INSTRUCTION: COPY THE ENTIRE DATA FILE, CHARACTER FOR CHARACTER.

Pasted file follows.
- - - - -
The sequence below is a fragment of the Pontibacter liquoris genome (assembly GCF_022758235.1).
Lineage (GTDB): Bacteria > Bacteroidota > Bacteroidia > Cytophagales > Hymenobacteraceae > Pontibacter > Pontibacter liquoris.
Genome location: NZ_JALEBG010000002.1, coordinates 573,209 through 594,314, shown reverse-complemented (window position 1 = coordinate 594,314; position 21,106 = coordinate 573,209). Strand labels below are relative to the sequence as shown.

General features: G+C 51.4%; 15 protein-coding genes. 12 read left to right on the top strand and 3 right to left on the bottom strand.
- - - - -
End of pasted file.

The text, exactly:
The sequence below is a fragment of the Pontibacter liquoris genome (assembly GCF_022758235.1).
Lineage (GTDB): Bacteria > Bacteroidota > Bacteroidia > Cytophagales > Hymenobacteraceae > Pontibacter > Pontibacter liquoris.
Genome location: NZ_JALEBG010000002.1, coordinates 573,209 through 594,314, shown reverse-complemented (window position 1 = coordinate 594,314; position 21,106 = coordinate 573,209). Strand labels below are relative to the sequence as shown.

General features: G+C 51.4%; 15 protein-coding genes. 12 read left to right on the top strand and 3 right to left on the bottom strand.